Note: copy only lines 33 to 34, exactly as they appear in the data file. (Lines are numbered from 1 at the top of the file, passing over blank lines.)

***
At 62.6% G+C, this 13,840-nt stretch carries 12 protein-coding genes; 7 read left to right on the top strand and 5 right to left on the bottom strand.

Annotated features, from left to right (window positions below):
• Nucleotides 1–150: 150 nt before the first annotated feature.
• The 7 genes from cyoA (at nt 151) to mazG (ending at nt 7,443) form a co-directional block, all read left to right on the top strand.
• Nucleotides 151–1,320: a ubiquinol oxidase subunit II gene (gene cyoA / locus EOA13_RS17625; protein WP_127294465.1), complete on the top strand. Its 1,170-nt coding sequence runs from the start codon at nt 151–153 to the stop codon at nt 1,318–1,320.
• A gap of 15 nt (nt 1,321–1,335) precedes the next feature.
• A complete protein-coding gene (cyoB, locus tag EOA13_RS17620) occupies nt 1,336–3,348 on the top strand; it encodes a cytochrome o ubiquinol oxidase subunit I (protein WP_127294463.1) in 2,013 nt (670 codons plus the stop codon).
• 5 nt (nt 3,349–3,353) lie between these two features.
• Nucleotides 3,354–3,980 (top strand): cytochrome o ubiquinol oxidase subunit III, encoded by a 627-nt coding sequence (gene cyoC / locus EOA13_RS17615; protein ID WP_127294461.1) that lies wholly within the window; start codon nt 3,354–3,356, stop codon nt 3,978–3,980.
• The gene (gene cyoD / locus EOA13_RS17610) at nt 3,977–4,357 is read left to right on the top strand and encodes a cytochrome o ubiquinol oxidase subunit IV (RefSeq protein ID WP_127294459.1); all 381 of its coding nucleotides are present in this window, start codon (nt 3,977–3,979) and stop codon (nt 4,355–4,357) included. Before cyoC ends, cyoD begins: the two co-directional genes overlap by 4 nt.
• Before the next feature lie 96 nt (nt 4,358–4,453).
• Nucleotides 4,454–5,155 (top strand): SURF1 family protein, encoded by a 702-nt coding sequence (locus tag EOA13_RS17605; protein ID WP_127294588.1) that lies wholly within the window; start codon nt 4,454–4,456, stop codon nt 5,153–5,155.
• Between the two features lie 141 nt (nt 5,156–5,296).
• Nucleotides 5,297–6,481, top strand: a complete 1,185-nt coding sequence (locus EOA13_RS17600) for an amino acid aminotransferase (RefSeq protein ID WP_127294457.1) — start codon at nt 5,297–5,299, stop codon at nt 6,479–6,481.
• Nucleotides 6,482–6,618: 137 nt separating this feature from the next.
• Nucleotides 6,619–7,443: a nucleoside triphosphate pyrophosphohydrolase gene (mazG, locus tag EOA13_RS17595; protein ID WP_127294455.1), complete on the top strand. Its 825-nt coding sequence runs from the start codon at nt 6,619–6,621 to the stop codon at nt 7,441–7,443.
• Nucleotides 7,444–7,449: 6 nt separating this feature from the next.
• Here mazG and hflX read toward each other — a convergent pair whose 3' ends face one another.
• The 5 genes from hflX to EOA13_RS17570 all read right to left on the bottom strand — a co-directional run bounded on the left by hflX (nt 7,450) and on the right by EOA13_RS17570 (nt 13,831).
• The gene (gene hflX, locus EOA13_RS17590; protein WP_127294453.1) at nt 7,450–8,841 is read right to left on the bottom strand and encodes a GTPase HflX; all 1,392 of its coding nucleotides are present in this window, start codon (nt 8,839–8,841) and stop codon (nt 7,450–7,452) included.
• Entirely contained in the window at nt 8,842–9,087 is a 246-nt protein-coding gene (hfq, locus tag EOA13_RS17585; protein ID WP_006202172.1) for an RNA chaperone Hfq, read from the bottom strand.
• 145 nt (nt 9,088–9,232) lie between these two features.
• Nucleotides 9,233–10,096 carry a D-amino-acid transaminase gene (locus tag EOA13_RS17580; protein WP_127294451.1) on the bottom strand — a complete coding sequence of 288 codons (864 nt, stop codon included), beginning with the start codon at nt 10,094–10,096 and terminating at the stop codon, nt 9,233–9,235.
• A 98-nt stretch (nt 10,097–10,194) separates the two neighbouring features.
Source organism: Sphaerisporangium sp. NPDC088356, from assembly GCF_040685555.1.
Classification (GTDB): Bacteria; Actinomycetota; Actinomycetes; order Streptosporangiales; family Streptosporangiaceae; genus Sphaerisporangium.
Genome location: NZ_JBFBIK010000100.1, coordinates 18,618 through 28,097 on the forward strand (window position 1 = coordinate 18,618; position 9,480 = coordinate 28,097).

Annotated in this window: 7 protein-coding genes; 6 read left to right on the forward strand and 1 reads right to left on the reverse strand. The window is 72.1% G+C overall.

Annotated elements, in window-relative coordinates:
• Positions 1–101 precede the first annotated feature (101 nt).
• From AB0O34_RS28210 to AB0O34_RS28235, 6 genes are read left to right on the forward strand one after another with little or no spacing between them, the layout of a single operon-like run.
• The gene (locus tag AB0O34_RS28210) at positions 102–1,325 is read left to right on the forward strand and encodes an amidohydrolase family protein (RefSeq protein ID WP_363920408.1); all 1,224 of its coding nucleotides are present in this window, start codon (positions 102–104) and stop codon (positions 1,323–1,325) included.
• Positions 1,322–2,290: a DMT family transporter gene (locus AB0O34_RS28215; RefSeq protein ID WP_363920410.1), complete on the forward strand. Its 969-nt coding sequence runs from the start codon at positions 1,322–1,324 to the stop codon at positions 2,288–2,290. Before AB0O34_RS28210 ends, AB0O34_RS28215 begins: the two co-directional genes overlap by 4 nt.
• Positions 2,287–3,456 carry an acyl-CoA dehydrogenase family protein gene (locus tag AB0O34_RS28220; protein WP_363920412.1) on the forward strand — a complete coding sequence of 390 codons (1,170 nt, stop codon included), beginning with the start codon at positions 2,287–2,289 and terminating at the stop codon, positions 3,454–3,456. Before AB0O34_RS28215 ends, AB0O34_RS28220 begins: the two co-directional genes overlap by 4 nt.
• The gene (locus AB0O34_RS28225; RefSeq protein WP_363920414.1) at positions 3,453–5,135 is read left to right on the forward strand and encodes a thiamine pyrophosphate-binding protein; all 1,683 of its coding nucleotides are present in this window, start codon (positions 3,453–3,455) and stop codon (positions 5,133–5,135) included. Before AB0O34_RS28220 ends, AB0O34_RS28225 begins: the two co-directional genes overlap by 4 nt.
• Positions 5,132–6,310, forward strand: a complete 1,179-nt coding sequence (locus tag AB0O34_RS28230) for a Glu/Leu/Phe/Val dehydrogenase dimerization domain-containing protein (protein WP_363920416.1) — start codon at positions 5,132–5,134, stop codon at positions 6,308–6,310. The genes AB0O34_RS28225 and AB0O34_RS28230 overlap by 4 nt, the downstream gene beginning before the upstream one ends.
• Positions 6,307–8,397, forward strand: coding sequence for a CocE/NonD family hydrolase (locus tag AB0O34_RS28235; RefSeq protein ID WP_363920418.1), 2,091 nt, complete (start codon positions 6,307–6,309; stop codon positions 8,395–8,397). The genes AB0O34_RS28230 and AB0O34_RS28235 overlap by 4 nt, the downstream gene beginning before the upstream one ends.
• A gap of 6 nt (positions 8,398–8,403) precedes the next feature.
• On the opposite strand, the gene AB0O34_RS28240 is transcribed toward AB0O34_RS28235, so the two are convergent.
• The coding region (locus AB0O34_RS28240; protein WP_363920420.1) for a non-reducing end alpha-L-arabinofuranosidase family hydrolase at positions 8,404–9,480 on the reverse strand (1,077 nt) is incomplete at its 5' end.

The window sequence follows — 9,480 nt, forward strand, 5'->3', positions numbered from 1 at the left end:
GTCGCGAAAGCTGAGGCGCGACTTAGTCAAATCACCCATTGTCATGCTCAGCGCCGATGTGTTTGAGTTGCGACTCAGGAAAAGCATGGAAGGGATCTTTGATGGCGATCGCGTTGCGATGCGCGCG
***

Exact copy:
• Positions 1,322–2,290: a DMT family transporter gene (locus AB0O34_RS28215; RefSeq protein ID WP_363920410.1), complete on the forward strand. Its 969-nt coding sequence runs from the start codon at positions 1,322–1,324 to the stop codon at positions 2,288–2,290. Before AB0O34_RS28210 ends, AB0O34_RS28215 begins: the two co-directional genes overlap by 4 nt.
• Positions 2,287–3,456 carry an acyl-CoA dehydrogenase family protein gene (locus tag AB0O34_RS28220; protein WP_363920412.1) on the forward strand — a complete coding sequence of 390 codons (1,170 nt, stop codon included), beginning with the start codon at positions 2,287–2,289 and terminating at the stop codon, positions 3,454–3,456. Before AB0O34_RS28215 ends, AB0O34_RS28220 begins: the two co-directional genes overlap by 4 nt.